They finally came in 20 times higher at Rs 62,301 crore (Rs 623.01 billion). Same was the case in the year 2009-2010 (i.e. the period between April 1, 2009 and March 31, 2010). The estimate was Rs 3,109 crore (Rs 31.09 billion). The real bill came in nearly eight times higher at Rs 25,257 crore (Rs 252.57 billion) (direct subsidies + oil bonds issued to the oil companies).

Similar underestimates have been made for the financial year 2012-2013, to project a fiscal deficit of 5.1 per cent of GDP. The total subsidies bill has been estimated to be at Rs 1,90,015 crore (Rs 1,900.15 billion) a good 12 per cent lower than the subsidy bill for the year 2011-2012.

The government has constantly underestimated the cost of subsidies and there is no reason to believe that it would not be the same for this year as well.

Oil prices are unlikely to go down, and inflation is also not seen slowing down. Hence it is most likely that the government will miss its fiscal deficit target for this year as well.

The only way to cut this bill is to cut the level of subsidies, and that is unlikely to happen. As a known stock bull said on TV the other day, even Saudi Arabia doesn't sell kerosene at the price at which we do. And that is why a lot of kerosene gets smuggled into neighbouring countries and is used to adulterate diesel and petrol.

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Photographs: Jayanta Dey/Reuters

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4.  The government is in a huge debt trap:

The fiscal deficit target for the financial year 2012-2013 has been set at Rs 5,13,590 crore (Rs 5,135.9 billion). The government raises this money from the financial system by issuing bonds which pay interest and mature at various points of time.

Of this amount that the government will raise, it will spend Rs 3,19,759 crore (Rs 3,197.59 billion) to pay interest on the debt that it already has.

Rs 1,24,302 crore (Rs 1,243.02 billion) will be spent to payback the debt that was raised in the previous years and matures during the course of the year 2012-2013.

Hence a total of Rs 4,44,061 crore (Rs 4,440.61 billion) or a whopping 86.5 per cent of the fiscal deficit will be spent in paying interest on and paying off previously issued debt. What this means is that new debt is being issued to pay off old debt and pay interest on it.

The situation is similar to that of an individual who takes new loans to pay off older loans or rotates credit card debt across his various credit cards.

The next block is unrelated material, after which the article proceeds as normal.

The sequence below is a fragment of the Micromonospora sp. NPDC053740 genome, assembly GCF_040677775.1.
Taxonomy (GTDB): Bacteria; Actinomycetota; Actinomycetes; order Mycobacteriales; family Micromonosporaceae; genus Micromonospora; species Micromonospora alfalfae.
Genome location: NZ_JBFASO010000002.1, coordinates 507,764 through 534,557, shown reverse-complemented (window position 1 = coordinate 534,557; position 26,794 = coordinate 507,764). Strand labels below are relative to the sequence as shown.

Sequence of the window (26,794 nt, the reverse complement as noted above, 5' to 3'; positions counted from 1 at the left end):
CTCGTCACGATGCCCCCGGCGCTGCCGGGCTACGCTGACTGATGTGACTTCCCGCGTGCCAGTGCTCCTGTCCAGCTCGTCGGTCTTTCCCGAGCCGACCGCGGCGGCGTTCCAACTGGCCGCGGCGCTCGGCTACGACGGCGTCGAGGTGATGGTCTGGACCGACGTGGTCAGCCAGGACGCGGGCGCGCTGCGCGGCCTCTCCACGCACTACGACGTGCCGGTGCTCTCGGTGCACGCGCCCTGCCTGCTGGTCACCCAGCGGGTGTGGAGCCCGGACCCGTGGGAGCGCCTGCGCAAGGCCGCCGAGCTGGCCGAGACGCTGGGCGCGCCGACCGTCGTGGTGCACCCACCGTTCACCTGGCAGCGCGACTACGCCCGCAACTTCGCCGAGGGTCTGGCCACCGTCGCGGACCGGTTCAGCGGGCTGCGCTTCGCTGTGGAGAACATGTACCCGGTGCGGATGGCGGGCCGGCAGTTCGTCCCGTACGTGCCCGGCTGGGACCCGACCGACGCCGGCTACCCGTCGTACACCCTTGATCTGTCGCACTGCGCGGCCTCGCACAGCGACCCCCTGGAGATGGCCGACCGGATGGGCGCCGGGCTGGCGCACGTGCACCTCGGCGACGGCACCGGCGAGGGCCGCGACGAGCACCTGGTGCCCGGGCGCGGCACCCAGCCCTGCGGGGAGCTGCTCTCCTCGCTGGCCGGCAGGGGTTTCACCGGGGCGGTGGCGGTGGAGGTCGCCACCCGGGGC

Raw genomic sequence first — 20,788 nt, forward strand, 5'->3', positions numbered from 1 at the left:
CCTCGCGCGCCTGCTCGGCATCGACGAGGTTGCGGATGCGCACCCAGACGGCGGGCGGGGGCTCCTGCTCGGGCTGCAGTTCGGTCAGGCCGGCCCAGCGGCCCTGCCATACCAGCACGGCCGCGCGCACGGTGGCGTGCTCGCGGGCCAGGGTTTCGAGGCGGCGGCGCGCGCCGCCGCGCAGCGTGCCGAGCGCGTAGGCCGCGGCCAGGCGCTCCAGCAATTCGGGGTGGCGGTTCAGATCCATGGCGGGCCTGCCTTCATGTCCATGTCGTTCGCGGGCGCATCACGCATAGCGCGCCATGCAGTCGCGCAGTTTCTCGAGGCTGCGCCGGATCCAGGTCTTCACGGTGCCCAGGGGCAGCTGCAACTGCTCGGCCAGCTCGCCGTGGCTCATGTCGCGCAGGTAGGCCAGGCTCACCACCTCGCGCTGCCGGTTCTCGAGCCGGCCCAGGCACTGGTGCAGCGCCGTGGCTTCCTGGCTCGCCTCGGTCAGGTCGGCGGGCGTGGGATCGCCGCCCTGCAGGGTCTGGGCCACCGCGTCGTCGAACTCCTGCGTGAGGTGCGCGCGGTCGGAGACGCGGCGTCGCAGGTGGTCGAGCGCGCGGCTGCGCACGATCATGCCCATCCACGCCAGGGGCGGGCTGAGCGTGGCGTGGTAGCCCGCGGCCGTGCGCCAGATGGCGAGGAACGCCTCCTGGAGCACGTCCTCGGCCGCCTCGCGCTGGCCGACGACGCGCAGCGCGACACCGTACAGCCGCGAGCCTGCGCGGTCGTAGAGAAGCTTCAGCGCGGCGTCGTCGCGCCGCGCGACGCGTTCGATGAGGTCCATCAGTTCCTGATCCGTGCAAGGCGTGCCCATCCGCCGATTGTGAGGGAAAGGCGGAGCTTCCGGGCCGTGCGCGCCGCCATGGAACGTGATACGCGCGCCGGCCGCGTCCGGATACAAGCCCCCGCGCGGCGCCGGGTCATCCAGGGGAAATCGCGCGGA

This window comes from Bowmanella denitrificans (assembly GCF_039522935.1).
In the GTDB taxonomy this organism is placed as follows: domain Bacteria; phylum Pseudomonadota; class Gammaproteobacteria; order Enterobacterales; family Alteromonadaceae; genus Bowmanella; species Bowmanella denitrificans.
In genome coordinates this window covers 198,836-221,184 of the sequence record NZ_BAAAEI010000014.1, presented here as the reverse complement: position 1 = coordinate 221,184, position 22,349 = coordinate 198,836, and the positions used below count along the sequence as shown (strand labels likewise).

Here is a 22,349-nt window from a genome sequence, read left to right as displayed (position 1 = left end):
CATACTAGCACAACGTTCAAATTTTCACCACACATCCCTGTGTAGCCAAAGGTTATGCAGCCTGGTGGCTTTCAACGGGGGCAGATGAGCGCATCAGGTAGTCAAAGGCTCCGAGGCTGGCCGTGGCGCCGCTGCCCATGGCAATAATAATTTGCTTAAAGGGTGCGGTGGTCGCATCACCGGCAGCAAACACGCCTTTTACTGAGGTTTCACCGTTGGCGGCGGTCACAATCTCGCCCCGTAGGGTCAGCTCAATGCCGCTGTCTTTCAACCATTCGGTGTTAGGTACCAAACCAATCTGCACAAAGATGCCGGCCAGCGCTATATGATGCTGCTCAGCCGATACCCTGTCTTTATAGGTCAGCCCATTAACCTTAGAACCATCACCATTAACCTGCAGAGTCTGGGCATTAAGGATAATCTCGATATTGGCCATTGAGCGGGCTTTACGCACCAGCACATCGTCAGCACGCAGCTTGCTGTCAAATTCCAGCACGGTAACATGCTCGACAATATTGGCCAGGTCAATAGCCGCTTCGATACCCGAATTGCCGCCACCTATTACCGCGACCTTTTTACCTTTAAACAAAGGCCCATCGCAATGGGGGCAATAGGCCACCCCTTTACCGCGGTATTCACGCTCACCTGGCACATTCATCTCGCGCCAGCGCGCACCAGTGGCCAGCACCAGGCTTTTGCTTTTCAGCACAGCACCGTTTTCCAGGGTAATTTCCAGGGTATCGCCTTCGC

The government can keep doing this for a long period of time because in the worst possible scenario it can print money and repay the debts that have accumulated and in the process reduce the value of the domestic currency.

This is what many governments in the developed world are doing right now. You and I can't do this and ultimately will fall prey to debt collectors or will end up behind bars!

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Photographs: Jayanta Dey/Reuters
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5. Interest rates will continue to be high:

As explained above the government finances its fiscal deficit by issuing bonds on which it pays interest.  Who buys these bonds? These bonds are primarily bought by banks which by law need to invest 24 per cent of their deposits in such bonds.

At the same time the government is also competing with private companies  and you and I for this money. The banks have the option of lending their deposits to companies and also give it out to individuals in the form of car loans, home loans, credit cards, personal loans etc.

Hence the government has to offer a higher rate of interest on its bonds.  Given this, the rate of interest charged by banks on all other forms of loans goes up because they are more risky than lending to the government.

Hence if the government is offering a rate of interest of 8 per cent on its bonds, then the banks are likely to charge more on all other forms of loans that they make. So the next time the finance minister talks about the interest rates going down, be skeptical.

The interest rates cannot go down as long as the fiscal deficit doesn't go down and that doesn't seem to be happening any time soon.


Vivek Kaul is a writer and can be reached at vivek.kaul@gmail.com. Nupur Pavan Bang is a Senior Researcher at the Centre for Investment, Indian School of Business and can be reached at npbang@gmail.com

Photographs: Stringer/Reuters